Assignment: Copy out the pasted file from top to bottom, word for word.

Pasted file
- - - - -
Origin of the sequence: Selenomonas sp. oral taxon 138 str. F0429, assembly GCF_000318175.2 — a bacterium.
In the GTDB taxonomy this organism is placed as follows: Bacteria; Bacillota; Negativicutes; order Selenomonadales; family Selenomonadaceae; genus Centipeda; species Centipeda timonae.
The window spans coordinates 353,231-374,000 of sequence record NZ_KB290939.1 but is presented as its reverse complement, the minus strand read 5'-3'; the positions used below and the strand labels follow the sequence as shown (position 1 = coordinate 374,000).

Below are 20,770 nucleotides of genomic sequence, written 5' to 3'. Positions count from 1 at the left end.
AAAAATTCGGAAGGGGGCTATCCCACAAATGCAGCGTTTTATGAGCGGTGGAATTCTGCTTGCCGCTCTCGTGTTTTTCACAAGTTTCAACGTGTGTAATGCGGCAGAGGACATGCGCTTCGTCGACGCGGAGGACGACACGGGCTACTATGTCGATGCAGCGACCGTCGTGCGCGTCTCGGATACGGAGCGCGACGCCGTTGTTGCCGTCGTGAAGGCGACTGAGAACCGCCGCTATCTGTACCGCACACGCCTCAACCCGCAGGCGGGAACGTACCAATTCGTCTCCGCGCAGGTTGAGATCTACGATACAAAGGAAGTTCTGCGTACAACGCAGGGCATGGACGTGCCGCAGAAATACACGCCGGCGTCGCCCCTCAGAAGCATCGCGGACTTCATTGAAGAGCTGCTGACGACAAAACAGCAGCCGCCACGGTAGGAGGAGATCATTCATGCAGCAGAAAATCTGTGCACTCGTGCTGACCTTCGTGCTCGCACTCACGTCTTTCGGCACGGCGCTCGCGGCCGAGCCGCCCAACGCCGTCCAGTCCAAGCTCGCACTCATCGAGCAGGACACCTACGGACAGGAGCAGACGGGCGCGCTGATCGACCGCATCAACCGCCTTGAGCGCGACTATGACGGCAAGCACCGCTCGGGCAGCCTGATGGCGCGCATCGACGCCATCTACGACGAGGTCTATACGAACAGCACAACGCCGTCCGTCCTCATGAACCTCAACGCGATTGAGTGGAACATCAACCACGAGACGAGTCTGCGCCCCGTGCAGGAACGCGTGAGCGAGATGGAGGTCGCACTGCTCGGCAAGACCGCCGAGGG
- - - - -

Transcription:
Origin of the sequence: Selenomonas sp. oral taxon 138 str. F0429, assembly GCF_000318175.2 — a bacterium.
In the GTDB taxonomy this organism is placed as follows: Bacteria; Bacillota; Negativicutes; order Selenomonadales; family Selenomonadaceae; genus Centipeda; species Centipeda timonae.
The window spans coordinates 353,231-374,000 of sequence record NZ_KB290939.1 but is presented as its reverse complement, the minus strand read 5'-3'; the positions used below and the strand labels follow the sequence as shown (position 1 = coordinate 374,000).

Below are 20,770 nucleotides of genomic sequence, written 5' to 3'. Positions count from 1 at the left end.
AAAAATTCGGAAGGGGGCTATCCCACAAATGCAGCGTTTTATGAGCGGTGGAATTCTGCTTGCCGCTCTCGTGTTTTTCACAAGTTTCAACGTGTGTAATGCGGCAGAGGACATGCGCTTCGTCGACGCGGAGGACGACACGGGCTACTATGTCGATGCAGCGACCGTCGTGCGCGTCTCGGATACGGAGCGCGACGCCGTTGTTGCCGTCGTGAAGGCGACTGAGAACCGCCGCTATCTGTACCGCACACGCCTCAACCCGCAGGCGGGAACGTACCAATTCGTCTCCGCGCAGGTTGAGATCTACGATACAAAGGAAGTTCTGCGTACAACGCAGGGCATGGACGTGCCGCAGAAATACACGCCGGCGTCGCCCCTCAGAAGCATCGCGGACTTCATTGAAGAGCTGCTGACGACAAAACAGCAGCCGCCACGGTAGGAGGAGATCATTCATGCAGCAGAAAATCTGTGCACTCGTGCTGACCTTCGTGCTCGCACTCACGTCTTTCGGCACGGCGCTCGCGGCCGAGCCGCCCAACGCCGTCCAGTCCAAGCTCGCACTCATCGAGCAGGACACCTACGGACAGGAGCAGACGGGCGCGCTGATCGACCGCATCAACCGCCTTGAGCGCGACTATGACGGCAAGCACCGCTCGGGCAGCCTGATGGCGCGCATCGACGCCATCTACGACGAGGTCTATACGAACAGCACAACGCCGTCCGTCCTCATGAACCTCAACGCGATTGAGTGGAACATCAACCACGAGACGAGTCTGCGCCCCGTGCAGGAACGCGTGAGCGAGATGGAGGTCGCACTGCTCGGCAAGACCGCCGAGGG